: sangfroid \SAHNG-FRWAH\ noun
: self-possession or imperturbability especially under strain
The lecturer’s sangfroid never faltered, even in the face of some tough questions from the audience. “Daniel Craig portrays a vulnerability far removed from the glib sangfroid of his celluloid predecessors and has retired to an exotic bolt-hole after he is assumed to have died during a botched operation.” — From a movie review by Des O’ Neill in the Irish Times, January 2, 2013
Did you know?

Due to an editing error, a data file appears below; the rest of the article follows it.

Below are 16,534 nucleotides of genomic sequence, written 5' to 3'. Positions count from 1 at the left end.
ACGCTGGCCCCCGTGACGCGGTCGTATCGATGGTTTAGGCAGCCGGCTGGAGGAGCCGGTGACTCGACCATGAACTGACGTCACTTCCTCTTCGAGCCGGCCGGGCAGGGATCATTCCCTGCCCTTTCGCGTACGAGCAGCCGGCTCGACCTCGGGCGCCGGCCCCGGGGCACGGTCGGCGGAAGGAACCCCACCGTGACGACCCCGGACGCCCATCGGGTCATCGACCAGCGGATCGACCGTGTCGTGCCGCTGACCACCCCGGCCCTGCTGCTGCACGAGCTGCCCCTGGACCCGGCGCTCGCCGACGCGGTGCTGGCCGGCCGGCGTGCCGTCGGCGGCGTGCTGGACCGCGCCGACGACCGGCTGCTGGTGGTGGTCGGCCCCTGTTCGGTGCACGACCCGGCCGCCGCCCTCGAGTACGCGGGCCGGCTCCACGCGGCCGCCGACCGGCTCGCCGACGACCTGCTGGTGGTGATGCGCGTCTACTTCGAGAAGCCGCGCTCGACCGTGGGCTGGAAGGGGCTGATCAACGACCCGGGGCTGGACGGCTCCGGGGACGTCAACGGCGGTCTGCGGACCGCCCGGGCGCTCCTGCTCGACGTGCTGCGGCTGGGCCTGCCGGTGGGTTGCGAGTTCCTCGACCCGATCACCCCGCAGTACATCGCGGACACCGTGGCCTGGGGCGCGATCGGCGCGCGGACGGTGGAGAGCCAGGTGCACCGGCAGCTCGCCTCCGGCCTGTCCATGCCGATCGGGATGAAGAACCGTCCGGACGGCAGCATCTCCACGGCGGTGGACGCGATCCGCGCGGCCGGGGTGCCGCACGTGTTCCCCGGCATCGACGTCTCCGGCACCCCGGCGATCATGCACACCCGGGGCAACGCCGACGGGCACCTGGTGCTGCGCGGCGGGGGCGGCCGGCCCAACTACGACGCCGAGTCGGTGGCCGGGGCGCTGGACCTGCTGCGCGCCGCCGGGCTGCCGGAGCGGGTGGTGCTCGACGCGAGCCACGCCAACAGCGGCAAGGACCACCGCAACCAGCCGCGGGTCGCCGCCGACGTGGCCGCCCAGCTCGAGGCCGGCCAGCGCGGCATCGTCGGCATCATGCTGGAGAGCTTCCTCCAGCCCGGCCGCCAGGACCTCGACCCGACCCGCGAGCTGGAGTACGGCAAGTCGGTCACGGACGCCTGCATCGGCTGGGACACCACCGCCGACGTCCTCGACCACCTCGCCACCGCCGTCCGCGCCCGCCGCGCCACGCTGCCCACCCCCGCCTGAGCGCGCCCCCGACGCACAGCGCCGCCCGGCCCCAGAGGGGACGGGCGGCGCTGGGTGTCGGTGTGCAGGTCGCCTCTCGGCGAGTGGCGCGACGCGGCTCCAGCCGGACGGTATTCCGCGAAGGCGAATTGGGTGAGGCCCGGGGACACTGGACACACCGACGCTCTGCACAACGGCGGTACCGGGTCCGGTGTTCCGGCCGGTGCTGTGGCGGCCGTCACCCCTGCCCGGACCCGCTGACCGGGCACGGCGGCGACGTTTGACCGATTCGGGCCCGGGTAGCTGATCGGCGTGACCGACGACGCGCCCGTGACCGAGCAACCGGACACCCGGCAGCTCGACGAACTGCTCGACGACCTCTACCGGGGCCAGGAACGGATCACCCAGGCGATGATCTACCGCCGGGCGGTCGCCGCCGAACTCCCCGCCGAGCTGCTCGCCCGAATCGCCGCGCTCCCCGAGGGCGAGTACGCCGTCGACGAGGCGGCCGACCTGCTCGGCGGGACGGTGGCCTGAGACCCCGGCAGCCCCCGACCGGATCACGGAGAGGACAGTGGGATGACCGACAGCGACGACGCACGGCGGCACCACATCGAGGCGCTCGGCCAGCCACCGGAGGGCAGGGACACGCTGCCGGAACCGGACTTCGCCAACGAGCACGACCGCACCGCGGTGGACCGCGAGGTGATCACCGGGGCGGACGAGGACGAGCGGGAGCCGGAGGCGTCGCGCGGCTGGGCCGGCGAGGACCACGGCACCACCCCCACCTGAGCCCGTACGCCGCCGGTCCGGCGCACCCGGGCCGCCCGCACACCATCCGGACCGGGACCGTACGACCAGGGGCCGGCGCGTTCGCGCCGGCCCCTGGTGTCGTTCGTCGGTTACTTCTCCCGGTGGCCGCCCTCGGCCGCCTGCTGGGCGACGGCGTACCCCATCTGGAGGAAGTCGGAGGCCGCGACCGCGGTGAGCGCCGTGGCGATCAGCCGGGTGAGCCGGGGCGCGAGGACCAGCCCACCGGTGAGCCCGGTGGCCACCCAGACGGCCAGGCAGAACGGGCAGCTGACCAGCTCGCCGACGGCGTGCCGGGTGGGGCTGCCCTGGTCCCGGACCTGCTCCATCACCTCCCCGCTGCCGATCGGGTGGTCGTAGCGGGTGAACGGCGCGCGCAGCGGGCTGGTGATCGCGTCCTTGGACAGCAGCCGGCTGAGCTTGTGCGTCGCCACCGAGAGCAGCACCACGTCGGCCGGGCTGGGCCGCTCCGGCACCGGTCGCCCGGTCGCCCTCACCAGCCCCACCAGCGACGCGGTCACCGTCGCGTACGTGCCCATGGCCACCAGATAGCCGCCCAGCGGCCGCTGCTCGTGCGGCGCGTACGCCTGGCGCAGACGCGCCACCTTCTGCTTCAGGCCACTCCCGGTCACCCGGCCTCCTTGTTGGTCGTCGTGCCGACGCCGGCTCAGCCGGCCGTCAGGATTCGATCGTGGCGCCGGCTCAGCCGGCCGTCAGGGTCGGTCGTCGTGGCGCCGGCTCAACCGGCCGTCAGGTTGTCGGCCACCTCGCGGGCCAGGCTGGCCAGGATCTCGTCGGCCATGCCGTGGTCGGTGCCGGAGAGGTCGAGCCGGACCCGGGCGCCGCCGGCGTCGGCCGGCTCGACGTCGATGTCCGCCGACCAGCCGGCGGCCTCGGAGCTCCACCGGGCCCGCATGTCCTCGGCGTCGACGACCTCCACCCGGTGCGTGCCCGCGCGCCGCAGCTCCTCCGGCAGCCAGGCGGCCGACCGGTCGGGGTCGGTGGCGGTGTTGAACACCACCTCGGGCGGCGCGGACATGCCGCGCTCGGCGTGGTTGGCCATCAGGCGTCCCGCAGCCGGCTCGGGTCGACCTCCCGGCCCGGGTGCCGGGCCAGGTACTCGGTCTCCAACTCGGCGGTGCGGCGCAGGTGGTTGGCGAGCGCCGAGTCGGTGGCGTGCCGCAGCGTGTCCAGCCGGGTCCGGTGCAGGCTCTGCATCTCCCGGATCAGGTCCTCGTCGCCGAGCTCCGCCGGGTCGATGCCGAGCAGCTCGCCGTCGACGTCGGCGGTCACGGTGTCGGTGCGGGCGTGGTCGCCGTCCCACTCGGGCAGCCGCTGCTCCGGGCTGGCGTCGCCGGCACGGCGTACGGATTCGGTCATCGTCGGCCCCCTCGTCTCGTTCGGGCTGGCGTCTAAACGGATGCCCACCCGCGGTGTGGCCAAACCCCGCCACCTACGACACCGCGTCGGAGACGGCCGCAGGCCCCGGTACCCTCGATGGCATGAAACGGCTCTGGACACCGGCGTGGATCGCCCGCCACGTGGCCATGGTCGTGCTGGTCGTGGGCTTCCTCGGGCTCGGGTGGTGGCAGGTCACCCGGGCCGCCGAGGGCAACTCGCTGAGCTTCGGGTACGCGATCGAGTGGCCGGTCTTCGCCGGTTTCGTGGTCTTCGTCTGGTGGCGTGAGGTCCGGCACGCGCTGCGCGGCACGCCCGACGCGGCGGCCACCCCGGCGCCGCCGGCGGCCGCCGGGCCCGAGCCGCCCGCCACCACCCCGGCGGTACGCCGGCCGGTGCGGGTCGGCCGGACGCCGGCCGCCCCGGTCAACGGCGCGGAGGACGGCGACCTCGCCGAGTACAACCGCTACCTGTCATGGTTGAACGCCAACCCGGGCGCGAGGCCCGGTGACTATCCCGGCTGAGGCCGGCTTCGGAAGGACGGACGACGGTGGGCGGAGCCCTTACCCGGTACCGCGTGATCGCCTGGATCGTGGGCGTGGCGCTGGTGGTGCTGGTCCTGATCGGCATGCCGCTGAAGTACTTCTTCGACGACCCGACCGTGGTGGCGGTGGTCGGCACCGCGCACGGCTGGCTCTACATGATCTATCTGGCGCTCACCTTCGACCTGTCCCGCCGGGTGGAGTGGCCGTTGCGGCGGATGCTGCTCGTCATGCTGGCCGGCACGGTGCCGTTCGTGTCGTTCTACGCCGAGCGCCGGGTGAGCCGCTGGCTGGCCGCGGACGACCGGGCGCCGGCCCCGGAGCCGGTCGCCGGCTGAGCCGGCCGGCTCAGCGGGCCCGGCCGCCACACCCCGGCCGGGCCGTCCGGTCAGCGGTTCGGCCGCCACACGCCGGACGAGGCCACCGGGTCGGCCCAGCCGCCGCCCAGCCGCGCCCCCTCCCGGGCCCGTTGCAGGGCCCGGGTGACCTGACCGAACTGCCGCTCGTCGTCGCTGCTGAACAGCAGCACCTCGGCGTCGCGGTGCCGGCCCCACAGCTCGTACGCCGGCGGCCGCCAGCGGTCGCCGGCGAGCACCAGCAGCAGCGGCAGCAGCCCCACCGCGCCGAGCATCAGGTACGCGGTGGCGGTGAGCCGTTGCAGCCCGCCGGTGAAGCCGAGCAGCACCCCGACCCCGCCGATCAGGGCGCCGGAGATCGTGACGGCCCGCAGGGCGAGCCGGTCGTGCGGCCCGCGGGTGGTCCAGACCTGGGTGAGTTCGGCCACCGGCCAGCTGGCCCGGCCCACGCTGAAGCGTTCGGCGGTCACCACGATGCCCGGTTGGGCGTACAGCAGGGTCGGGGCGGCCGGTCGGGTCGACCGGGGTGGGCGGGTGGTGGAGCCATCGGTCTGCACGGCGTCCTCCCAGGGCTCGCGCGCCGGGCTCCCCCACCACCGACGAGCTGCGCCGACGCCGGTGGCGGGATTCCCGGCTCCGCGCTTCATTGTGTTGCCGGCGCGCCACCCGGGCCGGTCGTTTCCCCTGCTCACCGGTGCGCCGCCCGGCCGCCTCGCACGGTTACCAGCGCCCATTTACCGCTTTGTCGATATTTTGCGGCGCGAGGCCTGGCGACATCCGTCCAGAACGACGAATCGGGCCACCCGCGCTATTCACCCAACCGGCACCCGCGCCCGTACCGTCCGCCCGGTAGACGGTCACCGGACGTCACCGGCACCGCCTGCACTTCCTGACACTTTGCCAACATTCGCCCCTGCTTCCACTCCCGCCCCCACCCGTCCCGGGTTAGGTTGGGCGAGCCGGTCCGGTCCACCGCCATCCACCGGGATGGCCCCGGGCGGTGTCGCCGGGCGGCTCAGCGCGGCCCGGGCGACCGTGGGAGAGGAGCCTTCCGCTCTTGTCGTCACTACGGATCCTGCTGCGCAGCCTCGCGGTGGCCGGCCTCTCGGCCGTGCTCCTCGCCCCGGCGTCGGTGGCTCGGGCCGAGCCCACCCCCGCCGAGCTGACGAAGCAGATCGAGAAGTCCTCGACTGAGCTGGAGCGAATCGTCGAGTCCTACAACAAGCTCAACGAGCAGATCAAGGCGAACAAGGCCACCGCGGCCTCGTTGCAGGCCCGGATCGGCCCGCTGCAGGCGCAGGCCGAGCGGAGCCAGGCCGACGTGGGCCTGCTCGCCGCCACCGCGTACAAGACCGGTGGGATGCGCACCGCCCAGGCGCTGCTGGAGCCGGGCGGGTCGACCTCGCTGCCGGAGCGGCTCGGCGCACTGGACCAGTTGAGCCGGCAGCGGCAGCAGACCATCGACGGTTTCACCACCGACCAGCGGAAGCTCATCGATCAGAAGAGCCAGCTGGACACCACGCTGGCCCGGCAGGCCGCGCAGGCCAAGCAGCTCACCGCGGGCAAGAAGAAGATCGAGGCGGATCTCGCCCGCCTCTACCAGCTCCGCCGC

If you’re a lizard, “cold-blooded” means your body temperature is strongly influenced by your environment. If you’re an English-speaking human, it means you are callous and unfeeling. If you’re a French speaker, it means that you’re calm, cool, and collected in stressful situations. By the mid-1700’s, English speakers had already been using “cold-blooded” for more than a century, but they must have liked the more positive spin the French put on having “cold blood” because they borrowed the French “sang-froid” (literally, “cold blood”) for someone who is imperturbable under strain. The French term, by the way, developed from the Latin words “sanguis” (“blood”) and “frigidus” (“cold”).
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